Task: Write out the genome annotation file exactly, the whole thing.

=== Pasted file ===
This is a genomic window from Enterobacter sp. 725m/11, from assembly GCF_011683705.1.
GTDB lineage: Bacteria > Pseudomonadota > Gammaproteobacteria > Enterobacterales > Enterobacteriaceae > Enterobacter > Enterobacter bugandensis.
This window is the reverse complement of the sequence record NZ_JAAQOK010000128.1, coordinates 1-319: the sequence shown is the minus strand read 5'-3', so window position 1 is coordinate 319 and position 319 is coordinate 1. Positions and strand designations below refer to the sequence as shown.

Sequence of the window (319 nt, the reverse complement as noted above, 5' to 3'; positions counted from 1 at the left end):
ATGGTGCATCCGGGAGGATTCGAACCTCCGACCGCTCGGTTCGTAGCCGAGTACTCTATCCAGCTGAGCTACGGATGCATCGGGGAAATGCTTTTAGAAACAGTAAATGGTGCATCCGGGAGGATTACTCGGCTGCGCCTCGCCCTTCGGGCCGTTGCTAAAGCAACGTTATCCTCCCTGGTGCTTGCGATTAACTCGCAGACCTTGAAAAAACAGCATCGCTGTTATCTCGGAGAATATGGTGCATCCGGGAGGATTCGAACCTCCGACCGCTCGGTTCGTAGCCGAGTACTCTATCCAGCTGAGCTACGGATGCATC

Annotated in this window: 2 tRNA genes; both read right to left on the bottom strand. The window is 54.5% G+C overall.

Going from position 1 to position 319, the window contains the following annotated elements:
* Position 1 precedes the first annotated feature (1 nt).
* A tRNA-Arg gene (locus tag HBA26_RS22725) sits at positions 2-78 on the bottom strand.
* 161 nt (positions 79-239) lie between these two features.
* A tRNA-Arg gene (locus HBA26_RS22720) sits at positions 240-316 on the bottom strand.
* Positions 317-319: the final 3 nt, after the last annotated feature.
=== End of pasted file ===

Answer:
This is a genomic window from Enterobacter sp. 725m/11, from assembly GCF_011683705.1.
GTDB lineage: Bacteria > Pseudomonadota > Gammaproteobacteria > Enterobacterales > Enterobacteriaceae > Enterobacter > Enterobacter bugandensis.
This window is the reverse complement of the sequence record NZ_JAAQOK010000128.1, coordinates 1-319: the sequence shown is the minus strand read 5'-3', so window position 1 is coordinate 319 and position 319 is coordinate 1. Positions and strand designations below refer to the sequence as shown.

Sequence of the window (319 nt, the reverse complement as noted above, 5' to 3'; positions counted from 1 at the left end):
ATGGTGCATCCGGGAGGATTCGAACCTCCGACCGCTCGGTTCGTAGCCGAGTACTCTATCCAGCTGAGCTACGGATGCATCGGGGAAATGCTTTTAGAAACAGTAAATGGTGCATCCGGGAGGATTACTCGGCTGCGCCTCGCCCTTCGGGCCGTTGCTAAAGCAACGTTATCCTCCCTGGTGCTTGCGATTAACTCGCAGACCTTGAAAAAACAGCATCGCTGTTATCTCGGAGAATATGGTGCATCCGGGAGGATTCGAACCTCCGACCGCTCGGTTCGTAGCCGAGTACTCTATCCAGCTGAGCTACGGATGCATC

Annotated in this window: 2 tRNA genes; both read right to left on the bottom strand. The window is 54.5% G+C overall.

Going from position 1 to position 319, the window contains the following annotated elements:
* Position 1 precedes the first annotated feature (1 nt).
* A tRNA-Arg gene (locus tag HBA26_RS22725) sits at positions 2-78 on the bottom strand.
* 161 nt (positions 79-239) lie between these two features.
* A tRNA-Arg gene (locus HBA26_RS22720) sits at positions 240-316 on the bottom strand.
* Positions 317-319: the final 3 nt, after the last annotated feature.